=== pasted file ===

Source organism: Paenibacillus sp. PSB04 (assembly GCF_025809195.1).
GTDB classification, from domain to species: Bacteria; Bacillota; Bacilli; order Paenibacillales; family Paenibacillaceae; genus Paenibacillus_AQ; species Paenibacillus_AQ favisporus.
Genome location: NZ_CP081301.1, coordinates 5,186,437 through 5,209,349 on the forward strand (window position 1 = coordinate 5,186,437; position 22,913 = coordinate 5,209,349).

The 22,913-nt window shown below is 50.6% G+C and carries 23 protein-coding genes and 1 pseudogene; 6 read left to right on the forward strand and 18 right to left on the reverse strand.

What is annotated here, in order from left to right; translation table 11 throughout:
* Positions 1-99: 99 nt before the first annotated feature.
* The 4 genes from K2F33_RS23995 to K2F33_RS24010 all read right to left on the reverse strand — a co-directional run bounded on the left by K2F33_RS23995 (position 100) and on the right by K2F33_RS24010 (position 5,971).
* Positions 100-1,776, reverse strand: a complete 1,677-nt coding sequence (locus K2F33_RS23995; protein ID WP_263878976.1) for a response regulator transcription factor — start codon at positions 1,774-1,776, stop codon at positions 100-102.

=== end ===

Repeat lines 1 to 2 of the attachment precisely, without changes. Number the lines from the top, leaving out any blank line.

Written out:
Source organism: Paenibacillus sp. PSB04 (assembly GCF_025809195.1).
GTDB classification, from domain to species: Bacteria; Bacillota; Bacilli; order Paenibacillales; family Paenibacillaceae; genus Paenibacillus_AQ; species Paenibacillus_AQ favisporus.